Returning to life after rehabilitation can be the most thrilling feeling ever. All those battles you fought for during rehab transform into a magical reality. However, motivation and positivity can be replaced with depression and anxiety with any triggering activity.
Persistent negative thoughts of failure or, in other words, falling back for drugs again is a catastrophe that is entirely natural and can be treated in multiple ways.
“It does not matter how slowly you go as long as you do not stop.” – Confucius
Staying on the path of recovery is quite frustrating; you might miss those destructive alcoholic habits. However, during these times, your emotional support system must be stronger than ever. Your body might give you signals to surrender at least once, so it’s crucial to focus on the positives rather than bow in front of those destructive desires.
We’ve come with five ways to deal with the negativity post-rehab:
Set your Goal
Goal setting or aiming to achieve something is always good for everyone. Returning to life after rehab might make you feel upset about the mess from the past, but take those past mistakes as a lesson for life. Note down the points that you regret and never repeat them. Keep a strict check on yourself.
Set a target to accomplish something good, whatever it may be. Break this goal into interesting milestones and work towards them little by little so you won’t get bored or lose motivation.
However, you will always find a reason to escape, with external distractions there to make you feel weak. Get ready to cope with those distractions and take assistance from your social group, including friends, family, or an expert you can find at The Palm Beach Institute, a well-known establishment built to ensure long-term abstinence after rehab.
Alter your Living Patterns
Sometimes, the worst enemy on the way to recovery is your surroundings. If old streets might bring some awkward flashbacks, then try exploring some new routes. If your friends convince you to drink a little and consider it just a matter of fun, then replace them with some good mindful ones.
If your room makes you uncomfortable and takes your mind to dark times, try modifying the interior to give you calmer, relaxing, and positive vibes.
There will be times when it would get difficult to avoid triggering points, like attending a weekend party where everyone is enjoying alcohol. Try to hold onto yourself using these techniques:
- Hold a glass of fresh juice while people are enjoying their drinks
- Do not interact much with people who persuade you to join a drunk evening
- Make a genuine excuse to leave early
Plan a Healthier Lifestyle
Starting a healthier life is the most crucial step to take after rehab. Get out of your unhealthier and unhygienic routine that may cause panic attacks or physical setbacks. Make a healthy plan that encompasses both physical and mental aspects.
Try using a meal planner to track your nutrient intake. However, more essentials to add up to your healthy living list are:
- Getting enough sleep
- Meeting the early sunshine daily and taking deep breaths
- Making daily exercise or meditation a must
- Listening to your favorite motivator or reading a book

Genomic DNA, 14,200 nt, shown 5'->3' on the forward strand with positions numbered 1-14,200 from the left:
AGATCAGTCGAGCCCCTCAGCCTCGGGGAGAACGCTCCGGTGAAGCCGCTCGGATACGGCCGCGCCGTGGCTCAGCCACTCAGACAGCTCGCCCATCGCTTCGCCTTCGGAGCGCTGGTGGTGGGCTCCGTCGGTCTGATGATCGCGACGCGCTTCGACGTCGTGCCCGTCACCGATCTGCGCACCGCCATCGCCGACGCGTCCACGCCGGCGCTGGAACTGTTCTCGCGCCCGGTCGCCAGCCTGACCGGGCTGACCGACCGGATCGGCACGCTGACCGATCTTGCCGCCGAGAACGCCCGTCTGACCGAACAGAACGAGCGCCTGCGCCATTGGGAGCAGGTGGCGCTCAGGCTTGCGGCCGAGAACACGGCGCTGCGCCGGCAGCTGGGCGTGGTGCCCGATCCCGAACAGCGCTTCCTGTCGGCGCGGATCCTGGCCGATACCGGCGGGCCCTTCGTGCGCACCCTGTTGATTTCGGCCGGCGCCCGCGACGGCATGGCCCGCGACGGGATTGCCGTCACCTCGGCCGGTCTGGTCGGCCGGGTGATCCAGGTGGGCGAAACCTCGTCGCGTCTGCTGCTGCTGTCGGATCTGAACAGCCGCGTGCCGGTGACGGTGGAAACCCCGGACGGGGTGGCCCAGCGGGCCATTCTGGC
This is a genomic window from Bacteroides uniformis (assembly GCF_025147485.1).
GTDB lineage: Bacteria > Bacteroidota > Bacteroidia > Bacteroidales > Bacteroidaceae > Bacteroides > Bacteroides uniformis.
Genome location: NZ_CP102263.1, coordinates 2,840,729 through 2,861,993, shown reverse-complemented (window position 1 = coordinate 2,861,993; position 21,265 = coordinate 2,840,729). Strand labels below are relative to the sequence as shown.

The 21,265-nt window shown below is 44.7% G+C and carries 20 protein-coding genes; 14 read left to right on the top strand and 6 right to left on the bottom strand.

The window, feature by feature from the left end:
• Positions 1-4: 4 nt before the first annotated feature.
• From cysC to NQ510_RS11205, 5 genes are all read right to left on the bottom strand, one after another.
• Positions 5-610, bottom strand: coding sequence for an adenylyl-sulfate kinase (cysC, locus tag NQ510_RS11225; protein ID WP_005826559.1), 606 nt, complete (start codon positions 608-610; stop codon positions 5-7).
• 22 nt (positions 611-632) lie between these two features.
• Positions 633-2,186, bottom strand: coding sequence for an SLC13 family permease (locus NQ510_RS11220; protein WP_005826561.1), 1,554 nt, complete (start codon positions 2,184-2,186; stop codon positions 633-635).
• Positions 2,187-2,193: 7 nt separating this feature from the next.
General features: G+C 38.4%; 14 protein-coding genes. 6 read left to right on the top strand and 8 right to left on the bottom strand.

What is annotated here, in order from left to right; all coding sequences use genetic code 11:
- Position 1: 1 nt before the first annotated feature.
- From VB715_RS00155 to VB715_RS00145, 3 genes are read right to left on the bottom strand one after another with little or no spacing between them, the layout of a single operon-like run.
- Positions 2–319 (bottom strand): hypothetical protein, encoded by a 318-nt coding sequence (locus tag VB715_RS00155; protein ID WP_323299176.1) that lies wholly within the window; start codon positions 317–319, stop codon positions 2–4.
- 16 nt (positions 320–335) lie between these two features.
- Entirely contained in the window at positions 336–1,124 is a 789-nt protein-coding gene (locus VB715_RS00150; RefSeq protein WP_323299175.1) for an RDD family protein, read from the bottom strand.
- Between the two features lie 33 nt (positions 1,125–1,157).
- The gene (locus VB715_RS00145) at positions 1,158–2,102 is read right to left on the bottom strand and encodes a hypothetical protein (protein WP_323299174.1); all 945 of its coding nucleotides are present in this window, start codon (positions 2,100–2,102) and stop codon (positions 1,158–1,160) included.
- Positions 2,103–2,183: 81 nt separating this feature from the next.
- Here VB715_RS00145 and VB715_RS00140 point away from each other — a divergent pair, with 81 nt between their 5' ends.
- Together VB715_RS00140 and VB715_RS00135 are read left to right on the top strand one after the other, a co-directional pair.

Remember, do not burden yourself in the name of a sober living. Treat yourself as a human being and not a robot; learn to forgive yourself if you missed something. Don’t rush towards positive change or motivation; it will eventually reach you when the time is right.
Follow-up on Sessions
There’s nothing to be ashamed of in revisiting your rehab center post-recovery. Schedule friendly meet-ups with your consultant and discuss your current living experiences with him. Take precautionary measures from your consultant to be taken in case of a relapse.
Believing in yourself is essential, but being overconfident can lead to a catastrophe, which is why engaging in post-rehab sessions are a must.
Discuss your fears with your therapist and highlight all the issues that prevent you from becoming a sober human. Ask your doctor to give a checklist to follow and then re-evaluate it to fill the gaps.
Believe, Relapse is Natural
Doubting your willpower, emotional stability, and the guilt of past habits can bring back the old dark times. Therefore, give yourself some space to breathe, don’t make things congested around you.
Let your fears storm away, as even if you have a relapse, it doesn’t mean you have failed as a person. If you have a relapse, it will be due to some minor unfilled gaps in your attempts. So, rather than blaming and bashing yourself, stand firm and bravely face the reality of partial setback.
Highlight suspicious habits and try to remold them into something creative. According to James Clear, it only takes 21 days to form a new habit, after which it automates.
Although passing through the rehab process is one of the most challenging times you’ll ever experience, but once you pass through it, try not to go down that dark path again. Focus on your strengths and have a firm belief in yourself.
Turn to your family and friends, and you’ll realize how eagerly they are ready to welcome you. Keep a strict eye on self-evaluation and question yourself.
- Am I doing what I am supposed to do?
- Am I on the right track to life?
If your answer is yes, then keep going and keep growing. But if it is a No, consult your therapist to ensure a long-term sober lifestyle. Remember, thoughts are the most significant source of changing your life, and you can do it if you want to.